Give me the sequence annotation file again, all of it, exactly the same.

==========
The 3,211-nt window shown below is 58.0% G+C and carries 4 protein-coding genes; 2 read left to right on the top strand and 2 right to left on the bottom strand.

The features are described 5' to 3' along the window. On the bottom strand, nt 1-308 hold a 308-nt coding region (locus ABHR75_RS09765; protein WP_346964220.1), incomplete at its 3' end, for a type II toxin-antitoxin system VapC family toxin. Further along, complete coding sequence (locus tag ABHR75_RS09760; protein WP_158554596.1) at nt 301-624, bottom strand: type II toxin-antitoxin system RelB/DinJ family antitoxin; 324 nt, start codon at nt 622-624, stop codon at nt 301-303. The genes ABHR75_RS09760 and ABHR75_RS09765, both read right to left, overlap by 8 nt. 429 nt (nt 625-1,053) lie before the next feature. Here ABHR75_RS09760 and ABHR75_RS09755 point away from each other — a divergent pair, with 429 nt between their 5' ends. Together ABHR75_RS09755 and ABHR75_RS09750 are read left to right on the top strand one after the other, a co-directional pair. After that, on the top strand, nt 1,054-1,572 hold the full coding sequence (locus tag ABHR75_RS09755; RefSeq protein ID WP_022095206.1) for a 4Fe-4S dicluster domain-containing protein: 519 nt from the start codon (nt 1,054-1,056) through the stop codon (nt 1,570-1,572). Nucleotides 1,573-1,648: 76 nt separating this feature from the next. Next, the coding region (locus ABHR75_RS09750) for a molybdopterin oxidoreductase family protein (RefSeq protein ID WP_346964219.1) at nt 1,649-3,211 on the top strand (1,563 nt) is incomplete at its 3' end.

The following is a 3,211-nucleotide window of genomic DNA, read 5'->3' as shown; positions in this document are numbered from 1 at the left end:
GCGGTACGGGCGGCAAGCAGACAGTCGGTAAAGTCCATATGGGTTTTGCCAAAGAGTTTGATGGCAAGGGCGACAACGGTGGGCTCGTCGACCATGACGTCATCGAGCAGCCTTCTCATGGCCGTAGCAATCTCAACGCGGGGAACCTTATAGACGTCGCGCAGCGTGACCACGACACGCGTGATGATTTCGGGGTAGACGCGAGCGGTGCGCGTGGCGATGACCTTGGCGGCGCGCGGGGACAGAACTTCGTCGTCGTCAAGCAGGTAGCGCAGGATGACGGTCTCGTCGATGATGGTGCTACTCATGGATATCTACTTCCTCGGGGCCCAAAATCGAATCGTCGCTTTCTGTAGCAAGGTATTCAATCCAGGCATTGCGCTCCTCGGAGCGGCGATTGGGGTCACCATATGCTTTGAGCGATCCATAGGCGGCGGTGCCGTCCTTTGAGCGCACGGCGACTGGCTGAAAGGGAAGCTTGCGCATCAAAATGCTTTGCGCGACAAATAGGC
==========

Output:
The 3,211-nt window shown below is 58.0% G+C and carries 4 protein-coding genes; 2 read left to right on the top strand and 2 right to left on the bottom strand.

The features are described 5' to 3' along the window. On the bottom strand, nt 1-308 hold a 308-nt coding region (locus ABHR75_RS09765; protein WP_346964220.1), incomplete at its 3' end, for a type II toxin-antitoxin system VapC family toxin. Further along, complete coding sequence (locus tag ABHR75_RS09760; protein WP_158554596.1) at nt 301-624, bottom strand: type II toxin-antitoxin system RelB/DinJ family antitoxin; 324 nt, start codon at nt 622-624, stop codon at nt 301-303. The genes ABHR75_RS09760 and ABHR75_RS09765, both read right to left, overlap by 8 nt. 429 nt (nt 625-1,053) lie before the next feature. Here ABHR75_RS09760 and ABHR75_RS09755 point away from each other — a divergent pair, with 429 nt between their 5' ends. Together ABHR75_RS09755 and ABHR75_RS09750 are read left to right on the top strand one after the other, a co-directional pair. After that, on the top strand, nt 1,054-1,572 hold the full coding sequence (locus tag ABHR75_RS09755; RefSeq protein ID WP_022095206.1) for a 4Fe-4S dicluster domain-containing protein: 519 nt from the start codon (nt 1,054-1,056) through the stop codon (nt 1,570-1,572). Nucleotides 1,573-1,648: 76 nt separating this feature from the next. Next, the coding region (locus ABHR75_RS09750) for a molybdopterin oxidoreductase family protein (RefSeq protein ID WP_346964219.1) at nt 1,649-3,211 on the top strand (1,563 nt) is incomplete at its 3' end.

The following is a 3,211-nucleotide window of genomic DNA, read 5'->3' as shown; positions in this document are numbered from 1 at the left end:
GCGGTACGGGCGGCAAGCAGACAGTCGGTAAAGTCCATATGGGTTTTGCCAAAGAGTTTGATGGCAAGGGCGACAACGGTGGGCTCGTCGACCATGACGTCATCGAGCAGCCTTCTCATGGCCGTAGCAATCTCAACGCGGGGAACCTTATAGACGTCGCGCAGCGTGACCACGACACGCGTGATGATTTCGGGGTAGACGCGAGCGGTGCGCGTGGCGATGACCTTGGCGGCGCGCGGGGACAGAACTTCGTCGTCGTCAAGCAGGTAGCGCAGGATGACGGTCTCGTCGATGATGGTGCTACTCATGGATATCTACTTCCTCGGGGCCCAAAATCGAATCGTCGCTTTCTGTAGCAAGGTATTCAATCCAGGCATTGCGCTCCTCGGAGCGGCGATTGGGGTCACCATATGCTTTGAGCGATCCATAGGCGGCGGTGCCGTCCTTTGAGCGCACGGCGACTGGCTGAAAGGGAAGCTTGCGCATCAAAATGCTTTGCGCGACAAATAGGC